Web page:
Volume 94, Issue 1
March 1985, pages 1-76
pp 1-5 March 1985
Quartz, SiO2, a pure mineral with tight crystal structure, is widespread in rocks and soil. Cosmic rays produce10Be (t1/2=1·5×106, yr) and26Al (t1/2=7·05×105 yr) in quartz exposed at or near the earth’s surface. The use of accelerator mass spectrometry permits measurement of these nuclides in samples exposed at sea level for typical periods.In situ production makes interpretation relatively straightforward. Potential applications include age determination, measurement of erosion and deposition rates, and use as a tracer for continental weathering processes.
pp 7-11 March 1985
This paper points out certain discrepancies when the incoherent scatter radar observations at Jicamarca and the electron density models, (the Bent andiri) were compared. In all cases the bottomside semi-thickness of the observed profile was significantly greater than that of both Bent andiri models. The decay constants associated with the topside ionosphere for the observed profiles were generally greater than that of the two models, the difference being more pronounced in theiri model. The results call for a revision of the models so that they accurately represent the electron density distribution at the equator.
pp 13-27 March 1985
The hydrography and circulation pattern off Antarctica in the Indian Ocean region are studied using vertical sections of temperature, salinity and oxyty approximately along 20°E, 77°E and 90°E, and the dynamic topography of the sea surface with reference to 1000 db. Based on the oceanographic characteristics, the whole region under study can be divided into three zones, the extreme ends being characterised by the frontal structure. The dicothermal layer is conspicuous during summer south of 50°S. The surface flow around Antarctica is mainly zonal. The East Wind Drift, found as a narrow westward flow near Antarctica, is observed at a lower latitude in the eastern Indian Ocean where the land extends northword. Contrary to expectation there is evidence of a westward flowing surface current at about 35°S between 45°E and 65°E.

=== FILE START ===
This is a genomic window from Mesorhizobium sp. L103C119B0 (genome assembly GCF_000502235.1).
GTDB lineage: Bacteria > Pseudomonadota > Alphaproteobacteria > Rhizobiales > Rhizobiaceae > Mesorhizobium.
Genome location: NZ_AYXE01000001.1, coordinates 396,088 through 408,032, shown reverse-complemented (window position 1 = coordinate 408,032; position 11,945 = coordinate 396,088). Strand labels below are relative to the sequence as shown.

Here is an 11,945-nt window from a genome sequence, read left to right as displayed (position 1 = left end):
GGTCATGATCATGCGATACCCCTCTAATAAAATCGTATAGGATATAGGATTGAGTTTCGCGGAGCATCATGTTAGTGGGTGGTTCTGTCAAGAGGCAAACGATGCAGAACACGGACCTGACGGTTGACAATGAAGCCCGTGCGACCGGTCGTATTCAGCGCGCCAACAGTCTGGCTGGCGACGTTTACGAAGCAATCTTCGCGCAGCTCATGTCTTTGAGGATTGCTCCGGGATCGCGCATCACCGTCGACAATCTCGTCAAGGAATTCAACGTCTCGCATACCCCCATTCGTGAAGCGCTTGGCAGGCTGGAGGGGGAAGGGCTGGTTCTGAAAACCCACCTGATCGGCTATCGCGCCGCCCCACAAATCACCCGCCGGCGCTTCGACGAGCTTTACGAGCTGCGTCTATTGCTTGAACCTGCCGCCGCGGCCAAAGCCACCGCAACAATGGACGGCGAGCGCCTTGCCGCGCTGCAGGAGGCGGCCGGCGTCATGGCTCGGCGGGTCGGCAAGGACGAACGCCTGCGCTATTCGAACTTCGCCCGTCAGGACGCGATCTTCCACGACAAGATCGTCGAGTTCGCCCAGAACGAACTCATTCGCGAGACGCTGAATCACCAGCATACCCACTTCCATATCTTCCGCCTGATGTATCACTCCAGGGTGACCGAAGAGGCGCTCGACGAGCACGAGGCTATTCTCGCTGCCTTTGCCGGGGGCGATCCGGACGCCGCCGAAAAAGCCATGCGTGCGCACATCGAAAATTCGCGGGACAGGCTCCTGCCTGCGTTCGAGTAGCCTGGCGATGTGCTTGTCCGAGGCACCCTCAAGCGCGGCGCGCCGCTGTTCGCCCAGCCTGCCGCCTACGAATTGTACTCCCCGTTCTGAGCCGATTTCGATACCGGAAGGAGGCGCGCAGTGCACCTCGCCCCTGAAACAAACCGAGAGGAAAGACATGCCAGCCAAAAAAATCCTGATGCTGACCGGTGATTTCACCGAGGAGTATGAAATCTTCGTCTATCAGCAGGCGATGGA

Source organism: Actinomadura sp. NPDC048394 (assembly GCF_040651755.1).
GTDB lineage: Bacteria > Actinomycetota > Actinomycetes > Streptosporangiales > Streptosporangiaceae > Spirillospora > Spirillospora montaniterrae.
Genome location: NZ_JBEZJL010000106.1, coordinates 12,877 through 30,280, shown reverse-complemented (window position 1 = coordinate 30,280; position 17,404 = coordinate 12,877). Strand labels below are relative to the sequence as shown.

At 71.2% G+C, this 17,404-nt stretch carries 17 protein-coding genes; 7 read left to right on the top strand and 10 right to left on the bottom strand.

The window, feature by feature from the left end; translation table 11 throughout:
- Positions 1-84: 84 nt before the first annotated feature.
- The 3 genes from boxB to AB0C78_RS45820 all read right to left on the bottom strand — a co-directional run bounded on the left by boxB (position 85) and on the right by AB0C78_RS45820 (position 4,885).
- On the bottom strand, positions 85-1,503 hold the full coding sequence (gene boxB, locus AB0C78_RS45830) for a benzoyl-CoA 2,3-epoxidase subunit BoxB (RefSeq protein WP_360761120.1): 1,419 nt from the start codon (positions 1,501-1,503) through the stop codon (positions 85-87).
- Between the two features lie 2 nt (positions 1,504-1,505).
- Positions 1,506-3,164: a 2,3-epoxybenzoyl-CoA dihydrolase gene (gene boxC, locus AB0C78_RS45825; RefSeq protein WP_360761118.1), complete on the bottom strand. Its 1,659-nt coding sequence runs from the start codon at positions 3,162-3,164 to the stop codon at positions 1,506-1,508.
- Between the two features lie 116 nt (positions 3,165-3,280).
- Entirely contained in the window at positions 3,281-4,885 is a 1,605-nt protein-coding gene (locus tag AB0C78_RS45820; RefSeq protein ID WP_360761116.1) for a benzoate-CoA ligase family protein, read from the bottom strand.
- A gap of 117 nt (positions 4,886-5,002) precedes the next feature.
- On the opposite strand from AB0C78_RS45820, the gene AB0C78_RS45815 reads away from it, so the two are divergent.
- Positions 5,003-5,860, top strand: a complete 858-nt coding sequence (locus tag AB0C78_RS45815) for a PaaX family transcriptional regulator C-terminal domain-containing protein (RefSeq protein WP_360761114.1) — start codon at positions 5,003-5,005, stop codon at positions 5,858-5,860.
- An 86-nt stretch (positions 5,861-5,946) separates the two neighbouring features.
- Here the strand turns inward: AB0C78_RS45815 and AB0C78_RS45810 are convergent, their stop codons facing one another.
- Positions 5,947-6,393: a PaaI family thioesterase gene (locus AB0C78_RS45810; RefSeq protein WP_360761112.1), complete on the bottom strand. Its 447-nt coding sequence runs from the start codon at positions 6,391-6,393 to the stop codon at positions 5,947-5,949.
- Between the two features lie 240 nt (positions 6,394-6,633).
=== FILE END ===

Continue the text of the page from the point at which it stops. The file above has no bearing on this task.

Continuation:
pp 29-34 March 1985
Using the techniques of second derivatives, digital filtering and power spectral analysis, the fine structure of the quasi-biennial oscillation (qbo) in the equatorial geomagnetic field in the Indian zone is studied. The salient results are: (i) in the quiet day field,qbo is weak and the signal strength has no local time dependence; (ii) in the disturbance field the signal is strongest in the afternoon and evening hours and (iii) larger magnitudes are manifested closer to the dip equator. The difference in dawn and dusk amplitudes of the signal and the absence of significant strength close to noon in the electrojet region rules outeuv flux as the responsible agent.
pp 35-41 March 1985
MAGSAT vertical component (Z-component) of crustal anomalies are correlated for the first time with major geological and tectonic boundaries/features of the Indian subcontinent. A prominent ‘low’ is consistently observed on all the profiles centred between 19° and 23° latitudes over the broad Peninsular ‘high’. The other conspicuous ‘low’ indicated from the present work is confined to the region above Sarda depression (29° N to 31° N) in the foothills of Himalayas. Interesting magnetic signatures are identified over the Narmada-Son rift and Godavari graben.